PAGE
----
It’s obviously easier said than done as I see a young boy swiftly climbing a pole and suspending himself upside-down with unbelievable grace as both his legs are clasped around the pole. I realise that it requires more mental strength than physical strength – a kind of fearlessness and belief in yourself that comes after years of hard work and practise. That is when I notice the girls all lined up to climb the ropes while the boys lined up to climb the poles. “Why the difference and separation?” I ask him.

A young boy practising Mallakhamb. Photographed by Rashi Arora for Homegrown

“The poles have castor oil on it and pole Mallakhamb is better performed bare bodied. Initially, when girls started out, we had cane poles being imported from Singapore for them as they did not require the oil but soon the import laws changed and the canes here in India weren’t the best. We also had an accident wherein Neeta here fell down on her face,” he says, pointing to a short middle-aged woman sitting beside him managing some paperwork. “That is when we shifted to the ropes. However we have now begun training girls in pole Mallakhamb as well,” he adds. Mr Deshpande had a huge role to play when it came to opening up this sport to the girls. “The sport does not discriminate. We make sure that we provide equal opportunities to both girls and boys and now we have female students coming in more than ever. Neeta here was perhaps one of my first students,” he says looking at her.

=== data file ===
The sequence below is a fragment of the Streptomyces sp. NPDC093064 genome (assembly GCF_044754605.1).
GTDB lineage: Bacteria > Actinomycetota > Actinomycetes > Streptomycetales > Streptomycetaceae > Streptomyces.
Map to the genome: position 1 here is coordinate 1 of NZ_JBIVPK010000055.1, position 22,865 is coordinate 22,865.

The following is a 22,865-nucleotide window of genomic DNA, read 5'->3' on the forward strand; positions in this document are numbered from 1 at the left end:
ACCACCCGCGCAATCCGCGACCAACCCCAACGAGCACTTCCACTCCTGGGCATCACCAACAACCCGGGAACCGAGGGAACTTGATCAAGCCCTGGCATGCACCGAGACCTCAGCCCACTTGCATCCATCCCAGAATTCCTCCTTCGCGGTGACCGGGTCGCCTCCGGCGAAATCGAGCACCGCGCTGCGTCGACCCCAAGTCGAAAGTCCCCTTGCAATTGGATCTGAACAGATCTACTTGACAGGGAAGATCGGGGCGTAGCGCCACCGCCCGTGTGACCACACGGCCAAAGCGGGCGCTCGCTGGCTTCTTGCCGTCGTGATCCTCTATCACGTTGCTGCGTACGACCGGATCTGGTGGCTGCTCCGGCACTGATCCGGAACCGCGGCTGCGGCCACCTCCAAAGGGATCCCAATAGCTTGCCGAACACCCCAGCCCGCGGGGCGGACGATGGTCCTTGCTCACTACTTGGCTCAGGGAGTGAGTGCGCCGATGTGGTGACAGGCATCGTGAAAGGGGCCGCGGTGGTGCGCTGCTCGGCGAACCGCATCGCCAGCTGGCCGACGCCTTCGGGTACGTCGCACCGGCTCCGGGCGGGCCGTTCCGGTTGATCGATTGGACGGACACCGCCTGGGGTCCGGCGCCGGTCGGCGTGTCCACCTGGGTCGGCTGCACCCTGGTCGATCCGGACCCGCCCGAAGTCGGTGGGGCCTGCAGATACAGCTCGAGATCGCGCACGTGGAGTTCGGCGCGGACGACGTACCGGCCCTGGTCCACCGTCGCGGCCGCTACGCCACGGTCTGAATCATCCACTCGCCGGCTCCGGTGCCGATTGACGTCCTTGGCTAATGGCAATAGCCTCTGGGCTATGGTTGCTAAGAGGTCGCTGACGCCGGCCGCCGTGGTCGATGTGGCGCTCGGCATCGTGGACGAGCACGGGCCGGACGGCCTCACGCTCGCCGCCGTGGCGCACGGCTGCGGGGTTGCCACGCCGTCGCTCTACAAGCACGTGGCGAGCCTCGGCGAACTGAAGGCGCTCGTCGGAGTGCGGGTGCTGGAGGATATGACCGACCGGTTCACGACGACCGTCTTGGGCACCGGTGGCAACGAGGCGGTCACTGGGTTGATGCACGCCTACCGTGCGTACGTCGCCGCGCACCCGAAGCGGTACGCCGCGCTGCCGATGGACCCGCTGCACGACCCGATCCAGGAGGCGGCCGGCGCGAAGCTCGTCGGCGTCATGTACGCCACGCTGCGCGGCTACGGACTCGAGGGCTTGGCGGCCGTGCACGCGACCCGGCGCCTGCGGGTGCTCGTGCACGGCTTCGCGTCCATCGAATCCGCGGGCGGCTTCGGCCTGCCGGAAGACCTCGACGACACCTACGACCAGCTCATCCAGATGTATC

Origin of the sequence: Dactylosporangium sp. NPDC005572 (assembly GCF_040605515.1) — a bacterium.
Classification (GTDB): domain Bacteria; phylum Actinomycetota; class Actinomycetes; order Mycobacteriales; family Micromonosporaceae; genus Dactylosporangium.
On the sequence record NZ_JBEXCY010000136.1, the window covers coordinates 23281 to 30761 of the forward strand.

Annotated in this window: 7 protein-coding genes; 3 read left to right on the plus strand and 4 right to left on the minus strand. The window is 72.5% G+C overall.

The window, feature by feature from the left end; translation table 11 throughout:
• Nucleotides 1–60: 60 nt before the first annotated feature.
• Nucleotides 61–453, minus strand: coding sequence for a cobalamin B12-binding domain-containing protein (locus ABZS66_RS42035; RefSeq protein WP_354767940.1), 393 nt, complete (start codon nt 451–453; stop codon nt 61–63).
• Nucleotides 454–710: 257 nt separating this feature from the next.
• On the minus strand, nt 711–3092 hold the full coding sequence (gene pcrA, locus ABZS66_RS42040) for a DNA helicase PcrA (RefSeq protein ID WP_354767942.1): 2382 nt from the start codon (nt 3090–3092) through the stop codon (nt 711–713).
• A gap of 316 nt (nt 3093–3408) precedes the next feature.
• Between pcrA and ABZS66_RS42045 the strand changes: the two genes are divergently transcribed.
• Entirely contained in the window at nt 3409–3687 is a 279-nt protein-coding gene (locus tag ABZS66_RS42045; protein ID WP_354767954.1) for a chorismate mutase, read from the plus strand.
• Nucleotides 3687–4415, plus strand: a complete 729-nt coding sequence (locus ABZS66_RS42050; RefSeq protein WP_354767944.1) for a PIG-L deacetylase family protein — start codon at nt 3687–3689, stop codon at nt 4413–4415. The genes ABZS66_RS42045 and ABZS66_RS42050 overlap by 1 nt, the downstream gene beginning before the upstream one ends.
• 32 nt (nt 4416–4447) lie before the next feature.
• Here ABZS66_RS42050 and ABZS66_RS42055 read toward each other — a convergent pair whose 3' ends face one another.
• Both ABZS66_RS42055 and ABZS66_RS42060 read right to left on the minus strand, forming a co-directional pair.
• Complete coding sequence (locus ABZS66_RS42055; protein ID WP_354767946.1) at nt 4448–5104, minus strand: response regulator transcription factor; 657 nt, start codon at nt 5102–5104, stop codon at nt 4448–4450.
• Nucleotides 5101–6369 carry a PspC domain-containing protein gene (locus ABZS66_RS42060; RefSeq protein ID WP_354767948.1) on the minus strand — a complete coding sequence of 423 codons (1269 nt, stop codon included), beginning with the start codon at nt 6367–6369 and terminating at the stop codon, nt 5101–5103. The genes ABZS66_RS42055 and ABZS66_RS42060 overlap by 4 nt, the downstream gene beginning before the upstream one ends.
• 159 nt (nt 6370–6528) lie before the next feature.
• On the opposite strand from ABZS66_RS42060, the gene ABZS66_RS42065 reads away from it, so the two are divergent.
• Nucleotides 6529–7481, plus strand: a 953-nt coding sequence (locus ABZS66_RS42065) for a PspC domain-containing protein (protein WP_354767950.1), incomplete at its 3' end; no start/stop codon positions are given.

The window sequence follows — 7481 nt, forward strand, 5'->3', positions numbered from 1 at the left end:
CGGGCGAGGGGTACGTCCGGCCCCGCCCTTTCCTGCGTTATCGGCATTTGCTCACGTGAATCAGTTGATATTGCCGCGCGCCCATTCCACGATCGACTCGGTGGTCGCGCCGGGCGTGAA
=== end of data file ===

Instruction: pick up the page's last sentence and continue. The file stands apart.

Neeta smiles at me, looking up from the thick file her head is buried in. A psychology professor, she has been practising Mallakhamb since the age of 8 and did her PhD in the psychological benefits of Mallakhamb. At Shree Samartha Vyayam Mandir, she looks after the documentation work and helps Mr Deshpande coach whilst also keeping her own practice ongoing. “I would come here with my friends and see all these boys practising. I asked my friends, ‘you want to try it?’” she says. What started out as a trial has become a way of life for her now. “My parents were always supportive. Once I got married, my husband would be busy in the evenings at his corporate jobs, so I would come down to practice here. I didn’t really care about what the society had to say,” Neeta tells me coyly. Talking about the accident, Neeta narrates that she and the team were forming a pyramid around the pole and she was on the top. As soon as she completed the BajranPakad or a full back arch, the cane broke and she fell on her face and hurt her chin badly. However, that never deterred her spirit. They slowly shifted from canes to ropes and got the experience of both. “Through my own practice and research for my thesis, I have found how Mallakhamb lets you overcome your fears. You start by just climbing the pole which itself may seem challenging. As soon as you get comfortable you are asked to sit on the top of the pole and then asked to stand. There is a constant feeling of achievement with each step, accompanied by constant fear as well. Mallakhamb teaches you to continuously overcome your emotions and leaves you with a very positive feeling,” she explains.